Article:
Trend Justification: The population trend is increasing in North America (based on BBS/CBC data: Butcher and Niven 2007). The European population is also estimated to be increasing (BirdLife International 2015).
|Current Population Trend:||Increasing|
|Habitat and Ecology:||This strictly marine species wanders mostly over continental selves, feeding on shoaling pelagic fish which are mostly caught by plunge-diving from large heights. It also attends trawlers and will form large congregations where food is plentiful. Breeding is highly seasonal starting between March and April, usually in large colonies on cliffs and offshore islands, but also sometimes on the mainland. Young birds will migrate to the extreme south of its range, whereas adults range less extensively but still regularly winter in the Mediterranean and Gulf of Mexico (del Hoyo et al. 1992).|
|Continuing decline in area, extent and/or quality of habitat:||Unknown|
|Generation Length (years):||20.7|
|Movement patterns:||Full Migrant|
|Congregatory:||Congregatory (and dispersive)|
|Major Threat(s):||The following information refers to the species's European range only: Overfishing and prey depletion is likely to affect this species, although populations in the U.K. and Ireland were not seriously affected by the Shetland sandeel stock crash in the mid 1980s (Carboneras et al. 2014). Incidental capture in fishing gear, including in longlines and purse seines also poses a threat; and the species was the most commonly caught along the Portuguese mainland coast (Oliveira et al. 2015). The species is hunted for food in some places, for example, a small annual harvest is carried out on Sula Sgeir, off north-west Scotland. The small population of northern Norway has suffered local declines and extinctions thought to be mainly due to harassment by White-tailed Eagles (Haliaeetus albicilla). The species is considered at high risk from collisions with offshore wind turbines (Bradbury et al. 2014).|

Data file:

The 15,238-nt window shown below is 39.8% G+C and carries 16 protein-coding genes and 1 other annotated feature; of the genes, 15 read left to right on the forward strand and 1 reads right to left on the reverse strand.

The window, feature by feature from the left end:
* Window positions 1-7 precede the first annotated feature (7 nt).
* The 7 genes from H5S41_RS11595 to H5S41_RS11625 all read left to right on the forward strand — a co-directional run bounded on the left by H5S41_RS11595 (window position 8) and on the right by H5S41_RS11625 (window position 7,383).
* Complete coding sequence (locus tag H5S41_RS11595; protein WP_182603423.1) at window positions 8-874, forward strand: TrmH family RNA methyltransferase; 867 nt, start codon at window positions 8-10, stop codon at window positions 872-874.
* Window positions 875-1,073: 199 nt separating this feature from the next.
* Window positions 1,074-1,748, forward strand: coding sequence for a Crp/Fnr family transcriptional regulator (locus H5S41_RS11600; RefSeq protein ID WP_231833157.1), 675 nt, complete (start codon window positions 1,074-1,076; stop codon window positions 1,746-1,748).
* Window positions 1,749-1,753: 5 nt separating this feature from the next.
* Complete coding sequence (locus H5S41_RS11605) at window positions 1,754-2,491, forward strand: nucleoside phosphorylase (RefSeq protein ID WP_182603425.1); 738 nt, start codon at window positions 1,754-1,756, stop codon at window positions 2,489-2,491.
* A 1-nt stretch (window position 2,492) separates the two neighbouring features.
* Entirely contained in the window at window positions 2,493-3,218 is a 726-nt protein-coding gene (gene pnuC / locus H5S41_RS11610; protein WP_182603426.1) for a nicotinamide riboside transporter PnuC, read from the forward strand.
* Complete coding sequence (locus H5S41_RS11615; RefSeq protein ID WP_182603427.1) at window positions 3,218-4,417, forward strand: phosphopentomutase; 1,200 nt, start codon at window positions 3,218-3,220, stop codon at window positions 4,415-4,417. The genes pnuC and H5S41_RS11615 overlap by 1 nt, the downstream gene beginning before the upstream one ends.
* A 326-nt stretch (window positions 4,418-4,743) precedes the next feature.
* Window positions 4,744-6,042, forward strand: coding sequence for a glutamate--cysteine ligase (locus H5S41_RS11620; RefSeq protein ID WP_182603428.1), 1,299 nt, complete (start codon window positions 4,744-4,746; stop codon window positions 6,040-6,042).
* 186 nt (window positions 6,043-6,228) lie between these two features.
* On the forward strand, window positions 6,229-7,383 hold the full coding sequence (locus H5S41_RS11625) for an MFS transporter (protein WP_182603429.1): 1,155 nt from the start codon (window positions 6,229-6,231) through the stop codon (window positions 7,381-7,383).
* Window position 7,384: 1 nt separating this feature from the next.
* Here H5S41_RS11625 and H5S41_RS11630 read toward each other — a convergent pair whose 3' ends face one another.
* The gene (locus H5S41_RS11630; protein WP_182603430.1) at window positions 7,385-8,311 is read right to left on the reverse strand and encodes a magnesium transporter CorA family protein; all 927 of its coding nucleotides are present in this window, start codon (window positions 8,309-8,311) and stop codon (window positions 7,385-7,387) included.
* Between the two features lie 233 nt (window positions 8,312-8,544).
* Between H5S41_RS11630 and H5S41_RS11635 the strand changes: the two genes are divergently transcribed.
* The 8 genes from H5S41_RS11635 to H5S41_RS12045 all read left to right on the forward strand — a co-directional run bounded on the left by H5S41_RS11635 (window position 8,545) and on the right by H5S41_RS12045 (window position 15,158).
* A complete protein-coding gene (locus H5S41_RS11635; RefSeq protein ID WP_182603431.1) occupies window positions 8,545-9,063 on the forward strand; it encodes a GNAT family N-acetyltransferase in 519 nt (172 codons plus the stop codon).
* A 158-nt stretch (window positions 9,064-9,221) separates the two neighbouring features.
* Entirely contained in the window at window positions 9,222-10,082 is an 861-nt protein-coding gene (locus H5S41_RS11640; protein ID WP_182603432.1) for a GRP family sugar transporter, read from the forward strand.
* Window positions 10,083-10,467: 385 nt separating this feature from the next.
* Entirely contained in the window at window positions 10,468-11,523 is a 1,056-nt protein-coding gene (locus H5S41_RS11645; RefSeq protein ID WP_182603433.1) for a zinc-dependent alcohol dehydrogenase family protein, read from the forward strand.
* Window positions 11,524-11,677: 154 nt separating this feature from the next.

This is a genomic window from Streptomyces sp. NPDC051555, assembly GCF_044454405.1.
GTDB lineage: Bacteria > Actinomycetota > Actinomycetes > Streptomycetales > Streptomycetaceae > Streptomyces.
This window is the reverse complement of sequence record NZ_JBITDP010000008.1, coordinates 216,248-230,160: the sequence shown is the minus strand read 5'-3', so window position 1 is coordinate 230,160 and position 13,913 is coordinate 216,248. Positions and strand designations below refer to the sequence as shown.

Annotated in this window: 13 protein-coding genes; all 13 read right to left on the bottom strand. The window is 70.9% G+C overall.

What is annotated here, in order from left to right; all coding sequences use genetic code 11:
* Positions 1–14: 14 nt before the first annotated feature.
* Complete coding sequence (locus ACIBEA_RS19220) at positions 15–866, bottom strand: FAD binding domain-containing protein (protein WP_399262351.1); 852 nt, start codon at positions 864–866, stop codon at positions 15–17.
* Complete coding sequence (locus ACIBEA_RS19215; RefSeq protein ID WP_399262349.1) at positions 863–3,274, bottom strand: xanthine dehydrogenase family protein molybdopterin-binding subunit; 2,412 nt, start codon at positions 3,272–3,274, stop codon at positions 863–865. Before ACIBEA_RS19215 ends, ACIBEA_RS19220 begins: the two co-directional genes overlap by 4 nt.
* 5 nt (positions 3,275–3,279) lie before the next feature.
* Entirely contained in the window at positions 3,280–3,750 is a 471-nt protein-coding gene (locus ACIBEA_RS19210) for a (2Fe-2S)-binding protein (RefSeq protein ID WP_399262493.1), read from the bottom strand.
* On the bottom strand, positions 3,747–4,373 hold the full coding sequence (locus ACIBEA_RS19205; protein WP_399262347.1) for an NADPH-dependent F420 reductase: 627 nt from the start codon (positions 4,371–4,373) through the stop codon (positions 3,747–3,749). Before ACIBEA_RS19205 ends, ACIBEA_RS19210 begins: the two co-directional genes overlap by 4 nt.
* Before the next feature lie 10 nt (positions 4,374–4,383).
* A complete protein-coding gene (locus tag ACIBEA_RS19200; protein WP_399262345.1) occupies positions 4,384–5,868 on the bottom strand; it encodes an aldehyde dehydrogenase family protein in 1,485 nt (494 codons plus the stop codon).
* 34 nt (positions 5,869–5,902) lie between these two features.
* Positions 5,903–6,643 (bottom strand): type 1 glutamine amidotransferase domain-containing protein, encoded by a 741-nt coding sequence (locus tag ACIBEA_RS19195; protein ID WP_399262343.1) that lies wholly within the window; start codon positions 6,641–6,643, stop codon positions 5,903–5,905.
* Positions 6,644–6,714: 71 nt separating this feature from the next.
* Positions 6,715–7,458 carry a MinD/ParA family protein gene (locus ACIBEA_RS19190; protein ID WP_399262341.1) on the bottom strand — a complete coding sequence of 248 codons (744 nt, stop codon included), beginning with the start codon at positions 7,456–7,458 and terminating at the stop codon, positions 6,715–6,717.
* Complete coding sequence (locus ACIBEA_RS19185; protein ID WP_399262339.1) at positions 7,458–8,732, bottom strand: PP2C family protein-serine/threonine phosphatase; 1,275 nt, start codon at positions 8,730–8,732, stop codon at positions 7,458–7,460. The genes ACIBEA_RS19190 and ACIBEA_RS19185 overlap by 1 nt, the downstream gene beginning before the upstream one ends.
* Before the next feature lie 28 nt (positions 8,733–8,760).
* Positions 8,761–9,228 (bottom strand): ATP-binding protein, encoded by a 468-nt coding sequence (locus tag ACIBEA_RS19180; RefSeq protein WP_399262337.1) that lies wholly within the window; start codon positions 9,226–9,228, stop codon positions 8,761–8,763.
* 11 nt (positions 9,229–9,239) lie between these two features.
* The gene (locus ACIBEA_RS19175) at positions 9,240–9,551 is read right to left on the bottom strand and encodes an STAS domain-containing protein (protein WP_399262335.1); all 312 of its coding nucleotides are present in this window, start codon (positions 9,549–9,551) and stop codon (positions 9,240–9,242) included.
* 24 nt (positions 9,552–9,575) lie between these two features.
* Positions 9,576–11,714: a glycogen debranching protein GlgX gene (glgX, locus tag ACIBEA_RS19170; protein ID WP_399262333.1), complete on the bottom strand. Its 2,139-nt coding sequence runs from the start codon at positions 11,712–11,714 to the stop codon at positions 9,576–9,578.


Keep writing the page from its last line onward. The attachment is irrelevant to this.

Conservation Actions Underway
The species is listed on the African Eurasian Waterbird Agreement. It is covered by the EU Birds Directive as a regularly occurring migratory species. In Europe it is currently listed within 34 marine Important Bird Areas. Within the EU it is currently listed within nine Special Protection Areas.
Conservation Actions Proposed
The following information refers to the species's European range only: Identification and protection of important sites at sea. Collection of more information on individual movements to assist careful placement of offshore wind farms. On-board monitoring programmes on fishing vessels to determine the number of birds caught across the region, and implementation of bycatch mitigation measures where appropriate.
|Citation:||BirdLife International. 2016. Morus bassanus. The IUCN Red List of Threatened Species 2016: e.T22696657A86481444.Downloaded on 23 September 2017.|